Resident Evil (2002)
Director and Writer: Paul W.S. Anderson
3 / 5 zedheads
Had you asked me to review Resident Evil back in 2002, I probably would have refused to do so. My general dislike for Resident Evil and its first sequel, Resident Evil: Apocalypse, was so great that I've never bothered to sit down and officially review them for The Zed Word - Zombie Blog or bother seeing any other movie in the series. So why begin now?
Well, after ten years, the series is still going strong with its fifth installment, Resident Evil: Retribution, due for a September release. I'm no longer the angry young man I once was, and it dawned on me that a decade-spanning series like Resident Evil deserves a fresh look. Therefore, I've decided to review and re-assess each Resident Evil film in chronological order leading up to the release of Resident Evil: Retribution. Perhaps I'll find that I've warmed up to these movies and maybe even find something to like.
To find out, I take my first steps down the rabbit hole to where it all began: Paul W.S. Anderson's RESIDENT EVIL.
|Welcome to the Gun Show|
How bad is it? Well, this mutagenic virus, which is transmitted through air or bodily-fluid contact, has the nasty ability to reanimate the dead as flesh-hungry monsters. In order to keep the virus from escaping, the Hive's artificial intelligence computer known as the Red Queen, decides to kill everyone in the compound and then seal up the whole facility. Unfortunately, a team of Umbrella commandos (including Michelle Rodriguez essentially playing herself) is dispatched to gain access to the Hive to find out what happened. For convoluted reasons, they must bring along two amnesiac Umbrella security operatives -- Alice (Milla Jovovich) and Spence (James Purefoy) -- as well as a local cop (Eric Mabius). Waiting for them deep in the Hive are hordes of the undead, large mutant creatures, and the revelation that some of our heroes are not what they seem to be.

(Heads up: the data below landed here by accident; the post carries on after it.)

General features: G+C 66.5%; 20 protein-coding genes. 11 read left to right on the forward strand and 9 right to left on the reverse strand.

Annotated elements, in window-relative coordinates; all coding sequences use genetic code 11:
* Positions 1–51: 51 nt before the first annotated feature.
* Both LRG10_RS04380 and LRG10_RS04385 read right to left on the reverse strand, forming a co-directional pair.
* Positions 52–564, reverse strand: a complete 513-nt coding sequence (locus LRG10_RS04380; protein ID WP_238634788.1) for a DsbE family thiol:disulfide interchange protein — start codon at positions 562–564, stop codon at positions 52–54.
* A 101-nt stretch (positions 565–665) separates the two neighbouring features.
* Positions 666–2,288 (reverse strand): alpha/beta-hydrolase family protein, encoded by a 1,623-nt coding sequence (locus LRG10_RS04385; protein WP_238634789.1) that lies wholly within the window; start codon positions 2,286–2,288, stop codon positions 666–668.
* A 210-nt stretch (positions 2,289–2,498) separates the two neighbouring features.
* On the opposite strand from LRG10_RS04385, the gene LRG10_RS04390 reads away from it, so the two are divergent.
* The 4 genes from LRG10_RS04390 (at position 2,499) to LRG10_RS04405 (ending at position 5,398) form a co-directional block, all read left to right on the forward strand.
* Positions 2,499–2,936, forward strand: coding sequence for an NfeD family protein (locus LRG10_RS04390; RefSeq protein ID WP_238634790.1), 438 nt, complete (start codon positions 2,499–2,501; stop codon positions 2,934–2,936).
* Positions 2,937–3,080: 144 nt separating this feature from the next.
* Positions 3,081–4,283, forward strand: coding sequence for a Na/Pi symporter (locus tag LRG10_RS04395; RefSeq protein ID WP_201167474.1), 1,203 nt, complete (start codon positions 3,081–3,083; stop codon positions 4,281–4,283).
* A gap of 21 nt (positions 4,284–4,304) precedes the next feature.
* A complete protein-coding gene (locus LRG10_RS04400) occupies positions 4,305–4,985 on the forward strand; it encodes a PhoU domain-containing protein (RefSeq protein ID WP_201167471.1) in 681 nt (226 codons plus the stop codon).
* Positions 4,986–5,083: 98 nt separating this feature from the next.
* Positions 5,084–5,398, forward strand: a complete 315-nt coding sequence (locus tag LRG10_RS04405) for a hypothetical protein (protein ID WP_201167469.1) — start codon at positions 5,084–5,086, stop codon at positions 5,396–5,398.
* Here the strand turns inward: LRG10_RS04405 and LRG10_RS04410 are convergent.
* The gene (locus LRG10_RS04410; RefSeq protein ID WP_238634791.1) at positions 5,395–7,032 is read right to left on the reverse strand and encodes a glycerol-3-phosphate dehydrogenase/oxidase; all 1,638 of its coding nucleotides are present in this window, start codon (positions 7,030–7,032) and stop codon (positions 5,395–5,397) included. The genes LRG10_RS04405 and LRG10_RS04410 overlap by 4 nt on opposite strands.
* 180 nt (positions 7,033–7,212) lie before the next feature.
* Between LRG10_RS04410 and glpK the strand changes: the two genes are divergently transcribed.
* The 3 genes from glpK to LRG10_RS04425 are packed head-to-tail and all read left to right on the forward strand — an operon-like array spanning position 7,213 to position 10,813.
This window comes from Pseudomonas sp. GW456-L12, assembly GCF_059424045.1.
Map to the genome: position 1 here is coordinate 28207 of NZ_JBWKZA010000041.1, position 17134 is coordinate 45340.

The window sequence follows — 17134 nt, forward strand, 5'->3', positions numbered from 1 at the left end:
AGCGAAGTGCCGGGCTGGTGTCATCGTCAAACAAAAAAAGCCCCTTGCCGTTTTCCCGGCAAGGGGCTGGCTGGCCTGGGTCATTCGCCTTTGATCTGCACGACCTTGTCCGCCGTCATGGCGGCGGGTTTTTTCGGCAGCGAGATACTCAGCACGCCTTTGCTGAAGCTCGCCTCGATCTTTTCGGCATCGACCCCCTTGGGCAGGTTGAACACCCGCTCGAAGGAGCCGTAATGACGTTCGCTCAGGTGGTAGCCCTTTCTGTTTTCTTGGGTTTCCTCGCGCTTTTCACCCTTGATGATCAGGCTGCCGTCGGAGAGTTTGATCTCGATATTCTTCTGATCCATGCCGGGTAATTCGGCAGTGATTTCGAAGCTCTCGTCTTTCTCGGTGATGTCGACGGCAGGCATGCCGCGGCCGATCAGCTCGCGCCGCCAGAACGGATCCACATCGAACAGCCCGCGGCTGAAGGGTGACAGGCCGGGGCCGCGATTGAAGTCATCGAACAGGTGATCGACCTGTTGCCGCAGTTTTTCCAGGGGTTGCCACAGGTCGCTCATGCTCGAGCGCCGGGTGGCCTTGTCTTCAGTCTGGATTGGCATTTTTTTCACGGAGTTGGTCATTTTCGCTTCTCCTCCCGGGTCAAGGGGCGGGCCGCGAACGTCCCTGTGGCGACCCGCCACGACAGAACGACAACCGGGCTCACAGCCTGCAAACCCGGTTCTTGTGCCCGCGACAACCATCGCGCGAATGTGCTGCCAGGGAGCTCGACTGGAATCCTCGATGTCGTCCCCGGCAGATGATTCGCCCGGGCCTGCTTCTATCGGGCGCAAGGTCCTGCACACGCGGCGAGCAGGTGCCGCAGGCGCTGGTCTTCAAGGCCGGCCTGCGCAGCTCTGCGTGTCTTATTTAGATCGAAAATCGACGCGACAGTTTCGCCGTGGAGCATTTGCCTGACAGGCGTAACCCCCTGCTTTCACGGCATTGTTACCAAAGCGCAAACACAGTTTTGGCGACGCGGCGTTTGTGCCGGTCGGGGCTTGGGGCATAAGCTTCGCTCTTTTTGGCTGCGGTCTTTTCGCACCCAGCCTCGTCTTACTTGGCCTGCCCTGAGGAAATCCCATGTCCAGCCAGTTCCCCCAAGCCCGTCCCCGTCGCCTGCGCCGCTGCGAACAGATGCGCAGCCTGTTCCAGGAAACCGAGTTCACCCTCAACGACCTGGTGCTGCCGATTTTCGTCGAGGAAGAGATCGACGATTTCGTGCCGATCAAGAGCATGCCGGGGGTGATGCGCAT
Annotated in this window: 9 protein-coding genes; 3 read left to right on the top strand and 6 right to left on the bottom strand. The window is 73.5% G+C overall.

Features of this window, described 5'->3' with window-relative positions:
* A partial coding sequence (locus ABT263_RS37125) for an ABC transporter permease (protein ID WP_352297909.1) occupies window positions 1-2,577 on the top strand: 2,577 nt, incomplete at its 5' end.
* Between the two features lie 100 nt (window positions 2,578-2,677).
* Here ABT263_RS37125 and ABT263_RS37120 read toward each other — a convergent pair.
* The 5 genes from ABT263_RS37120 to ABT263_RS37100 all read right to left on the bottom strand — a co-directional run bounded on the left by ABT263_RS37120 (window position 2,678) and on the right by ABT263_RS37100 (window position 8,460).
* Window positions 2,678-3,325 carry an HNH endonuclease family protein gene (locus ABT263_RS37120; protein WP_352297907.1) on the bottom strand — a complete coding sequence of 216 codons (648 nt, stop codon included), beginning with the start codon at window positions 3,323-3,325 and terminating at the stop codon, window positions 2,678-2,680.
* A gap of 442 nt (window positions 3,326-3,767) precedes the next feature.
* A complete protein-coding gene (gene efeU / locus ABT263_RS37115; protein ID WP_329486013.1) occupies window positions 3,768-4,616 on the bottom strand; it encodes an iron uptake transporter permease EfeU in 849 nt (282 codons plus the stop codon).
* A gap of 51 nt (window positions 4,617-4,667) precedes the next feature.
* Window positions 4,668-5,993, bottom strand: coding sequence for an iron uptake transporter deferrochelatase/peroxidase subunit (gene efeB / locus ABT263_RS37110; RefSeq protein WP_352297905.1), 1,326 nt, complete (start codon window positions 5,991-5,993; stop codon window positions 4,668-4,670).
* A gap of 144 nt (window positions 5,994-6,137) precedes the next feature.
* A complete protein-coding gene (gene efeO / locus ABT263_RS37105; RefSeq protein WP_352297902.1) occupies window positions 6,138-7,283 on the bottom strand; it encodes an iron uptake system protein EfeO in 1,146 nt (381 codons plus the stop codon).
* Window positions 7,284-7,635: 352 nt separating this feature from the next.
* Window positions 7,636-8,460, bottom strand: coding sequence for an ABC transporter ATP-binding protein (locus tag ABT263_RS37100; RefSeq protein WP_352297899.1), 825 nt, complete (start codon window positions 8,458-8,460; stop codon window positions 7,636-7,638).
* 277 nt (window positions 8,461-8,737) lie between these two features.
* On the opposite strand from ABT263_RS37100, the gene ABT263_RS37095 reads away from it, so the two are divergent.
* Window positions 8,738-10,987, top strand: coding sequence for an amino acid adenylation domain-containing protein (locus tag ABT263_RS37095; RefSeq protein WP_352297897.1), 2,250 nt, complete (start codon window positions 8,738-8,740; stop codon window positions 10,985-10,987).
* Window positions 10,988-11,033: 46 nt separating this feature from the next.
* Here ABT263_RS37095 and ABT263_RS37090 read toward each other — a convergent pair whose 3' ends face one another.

|Licker? I hardly know her!|
|HAL's little sister|
|In Hollywood, zombies love head shots.|
|The Cutting Edge|
1.) Presumably, Spence knows how dangerous the T-virus is, yet he decides to unleash it into the air of the same compound he's now trying to escape from. Into the same air he's currently breathing. That would be like stealing two nuclear bombs and detonating one of them behind you before you're out of the blast radius. Stupid, suicidal, or both?
2.) If the T-virus is worth enough money for Spence to risk his life by backstabbing Umbrella to steal it, why waste such a valuable commodity by smashing it on the floor? Ostensibly, Spence could make even more money selling two samples of T-virus than selling just one. Spence has just deprived himself of millions of dollars but for what reason? Listen, I understand the desire to throw a big "FUCK YOU" to your job as you walk out, but this is ridiculous.
So, what's the final verdict on Resident Evil, ten years after its release? I certainly like it more today than I did when it first came out. I've forgiven it many of its superficial faults, but as you can tell by this review, I haven't forgiven its illogical premise and character motivations. In short, Resident Evil is an awkward bag of tricks that has more or less settled into a comfortable position.
Resident Evil may be the least offensive film in the franchise. Despite its faults, it has managed to break even as a perfectly adequate action movie with horror elements.